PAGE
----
Things to Consider…
A vibrant and passionate culture, the Spanish are fiercely proud of their artistic heritage and Spain is known as one of the cultural centres of Europe. Socialising is a huge part of Spanish life and a large part of this revolves around eating together, it’s not uncommon to move between different bars or cafes eating tapas, or enjoying lengthy meals together with local wine. Each town and city across the country celebrate their own holidays along with ones that are celebrated nationally.
The pace of life is relatively slower in Spain than other European cities, the warm evenings attract many to come on to the streets to enjoy the nights and it’s not uncommon for streets to be filled with people late into the night.
There are 3 regional Spanish languages: Catalan, Gallego and Basque.
The Spanish language ranks as the world’s No.2 language, in terms of the number of people that speak it as their first language, and is spoken by 329 million people.
Being an extremely phonetic language, it is relatively simple to figure out the pronunciation of words should you not fluently speak Spanish, and while English is taught in most schools, if you do not make an effort to learn at least the basics, you may find you will face barriers in more rural areas of the country.
In most instances you will be required to submit a minimum deposit to open a Spanish bank account, usually around 1200 Euros. You are required to provide a residency card and identity number – both of these can be obtained by registering at the local police station when you arrive, along with your passport. If you plan on transferring money out of the country – be sure to enquire as to any fees imposed on these transactions.
Your UK driving licence is accepted in Spain, but if you are planning on spending more than 6 months in the country you will need to swap your UK licence for a Spanish one. Along with your application form and photos, you will need to provide your National Identity Number and proof of address along with your current licence.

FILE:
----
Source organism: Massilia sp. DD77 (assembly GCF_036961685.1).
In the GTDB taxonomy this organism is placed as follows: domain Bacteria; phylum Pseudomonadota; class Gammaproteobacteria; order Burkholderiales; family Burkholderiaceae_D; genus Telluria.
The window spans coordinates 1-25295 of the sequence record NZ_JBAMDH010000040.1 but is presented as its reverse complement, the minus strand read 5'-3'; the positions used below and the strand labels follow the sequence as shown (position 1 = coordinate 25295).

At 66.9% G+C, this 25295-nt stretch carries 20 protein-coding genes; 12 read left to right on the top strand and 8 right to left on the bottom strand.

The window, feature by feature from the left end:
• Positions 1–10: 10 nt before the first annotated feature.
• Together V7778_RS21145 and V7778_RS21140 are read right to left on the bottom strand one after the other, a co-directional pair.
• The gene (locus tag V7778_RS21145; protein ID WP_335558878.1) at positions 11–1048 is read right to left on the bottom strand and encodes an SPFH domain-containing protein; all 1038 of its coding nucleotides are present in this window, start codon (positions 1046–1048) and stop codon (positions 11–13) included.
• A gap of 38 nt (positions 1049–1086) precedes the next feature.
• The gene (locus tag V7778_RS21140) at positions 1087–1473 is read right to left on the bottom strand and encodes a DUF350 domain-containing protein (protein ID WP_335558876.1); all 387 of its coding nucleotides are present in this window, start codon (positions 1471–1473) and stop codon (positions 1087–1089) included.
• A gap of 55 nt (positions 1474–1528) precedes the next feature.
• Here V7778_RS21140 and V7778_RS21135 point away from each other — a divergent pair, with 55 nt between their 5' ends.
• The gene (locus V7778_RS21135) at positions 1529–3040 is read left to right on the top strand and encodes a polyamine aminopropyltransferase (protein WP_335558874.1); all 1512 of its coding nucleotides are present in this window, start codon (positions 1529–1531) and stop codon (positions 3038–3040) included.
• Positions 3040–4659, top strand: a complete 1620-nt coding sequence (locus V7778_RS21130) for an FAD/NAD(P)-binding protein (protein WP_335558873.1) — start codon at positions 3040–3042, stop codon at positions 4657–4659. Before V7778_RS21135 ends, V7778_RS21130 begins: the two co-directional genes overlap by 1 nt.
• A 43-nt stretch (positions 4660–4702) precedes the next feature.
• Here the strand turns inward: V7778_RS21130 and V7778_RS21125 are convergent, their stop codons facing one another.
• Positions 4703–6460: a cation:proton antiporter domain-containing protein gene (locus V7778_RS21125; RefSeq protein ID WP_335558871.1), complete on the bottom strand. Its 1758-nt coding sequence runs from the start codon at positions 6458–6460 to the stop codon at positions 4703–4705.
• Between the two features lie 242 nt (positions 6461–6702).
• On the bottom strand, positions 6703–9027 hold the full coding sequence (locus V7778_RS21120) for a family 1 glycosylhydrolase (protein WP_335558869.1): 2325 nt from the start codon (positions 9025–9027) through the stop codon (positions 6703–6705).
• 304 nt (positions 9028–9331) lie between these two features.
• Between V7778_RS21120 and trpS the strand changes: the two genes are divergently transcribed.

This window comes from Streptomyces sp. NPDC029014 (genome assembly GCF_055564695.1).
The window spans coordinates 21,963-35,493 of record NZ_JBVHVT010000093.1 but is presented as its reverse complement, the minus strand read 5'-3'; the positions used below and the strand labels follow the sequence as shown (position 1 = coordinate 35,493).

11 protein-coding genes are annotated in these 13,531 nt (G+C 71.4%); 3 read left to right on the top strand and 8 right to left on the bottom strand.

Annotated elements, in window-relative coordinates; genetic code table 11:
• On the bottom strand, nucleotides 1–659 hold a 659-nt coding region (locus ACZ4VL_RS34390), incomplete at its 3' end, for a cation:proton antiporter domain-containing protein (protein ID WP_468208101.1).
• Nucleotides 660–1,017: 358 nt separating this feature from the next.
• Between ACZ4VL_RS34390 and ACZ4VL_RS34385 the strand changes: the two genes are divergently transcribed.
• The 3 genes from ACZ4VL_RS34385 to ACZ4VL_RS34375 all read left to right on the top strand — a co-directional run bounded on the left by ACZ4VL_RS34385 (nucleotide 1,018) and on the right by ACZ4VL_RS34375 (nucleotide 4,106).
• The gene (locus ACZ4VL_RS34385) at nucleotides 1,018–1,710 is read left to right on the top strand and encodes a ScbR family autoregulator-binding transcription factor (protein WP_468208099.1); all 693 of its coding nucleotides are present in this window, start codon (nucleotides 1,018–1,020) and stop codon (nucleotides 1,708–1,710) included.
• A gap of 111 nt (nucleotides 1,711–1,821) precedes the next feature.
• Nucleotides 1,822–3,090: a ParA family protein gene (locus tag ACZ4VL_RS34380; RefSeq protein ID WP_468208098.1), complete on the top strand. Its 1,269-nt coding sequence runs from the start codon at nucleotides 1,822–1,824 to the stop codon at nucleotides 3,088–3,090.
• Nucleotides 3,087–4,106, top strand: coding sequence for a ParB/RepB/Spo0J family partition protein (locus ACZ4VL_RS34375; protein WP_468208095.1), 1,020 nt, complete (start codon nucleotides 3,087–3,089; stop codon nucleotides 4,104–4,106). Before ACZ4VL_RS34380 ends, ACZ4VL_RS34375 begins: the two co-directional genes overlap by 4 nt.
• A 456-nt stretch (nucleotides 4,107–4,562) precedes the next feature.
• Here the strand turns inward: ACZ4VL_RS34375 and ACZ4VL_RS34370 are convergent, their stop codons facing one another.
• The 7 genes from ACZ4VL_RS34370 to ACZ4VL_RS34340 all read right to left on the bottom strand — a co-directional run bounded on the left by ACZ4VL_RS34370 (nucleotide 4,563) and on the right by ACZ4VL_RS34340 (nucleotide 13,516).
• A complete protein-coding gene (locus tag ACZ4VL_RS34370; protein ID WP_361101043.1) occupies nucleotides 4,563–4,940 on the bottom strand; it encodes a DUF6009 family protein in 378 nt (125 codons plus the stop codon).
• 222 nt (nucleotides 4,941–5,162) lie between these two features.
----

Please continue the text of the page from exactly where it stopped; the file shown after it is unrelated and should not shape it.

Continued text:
The Spanish have very stringent policies to reduce the number of accidents and fatalities on their roads, many roadblocks are set up throughout the nights and early hours with breathalysers and the legal blood alcohol limit is 0.5mg per litre, and all cars are legally required to have a high visibility vests, 2 warning triangles and headlight deflectors – failing to do so can result in a hefty instant fine. Other areas to be aware of are that hands free mobile devices are illegal and children under the age of 12 are not permitted to ride in the front passenger seat.
The Spanish day differs from the UK greatly; the working day starts later with a long break for an afternoon siesta, the working day concludes at around 8pm. So household errands tend to be ran in the evening or on a Saturday.
Families are close knit within the Spanish community, not only immediate but also the extended family. There is a strong support network, and families rely on each other in times of poor health or financial difficulty.
As a member of the EU, you are permitted to work in Spain, although you will need your residency card and identity number. The key to employment in Spain is networking; although agencies are used, job opportunities are usually sought via word of mouth.
For those who are medium or highly skilled in their career there are a large number of vacancies to be filled -the fastest growing sectors are consulting, industry and IT; while for English natives there is a high employment rate in the tourism sector and real estate
If you are moving to Spain with children, rest assured that education is compulsory between the ages of 6-16. If you are planning on having your children enrol in a state school, be sure to investigate the schools and let them influence the area that you choose to reside in, as school have strict catchment areas.
Take a look at our blog post about relocating with a family for more information.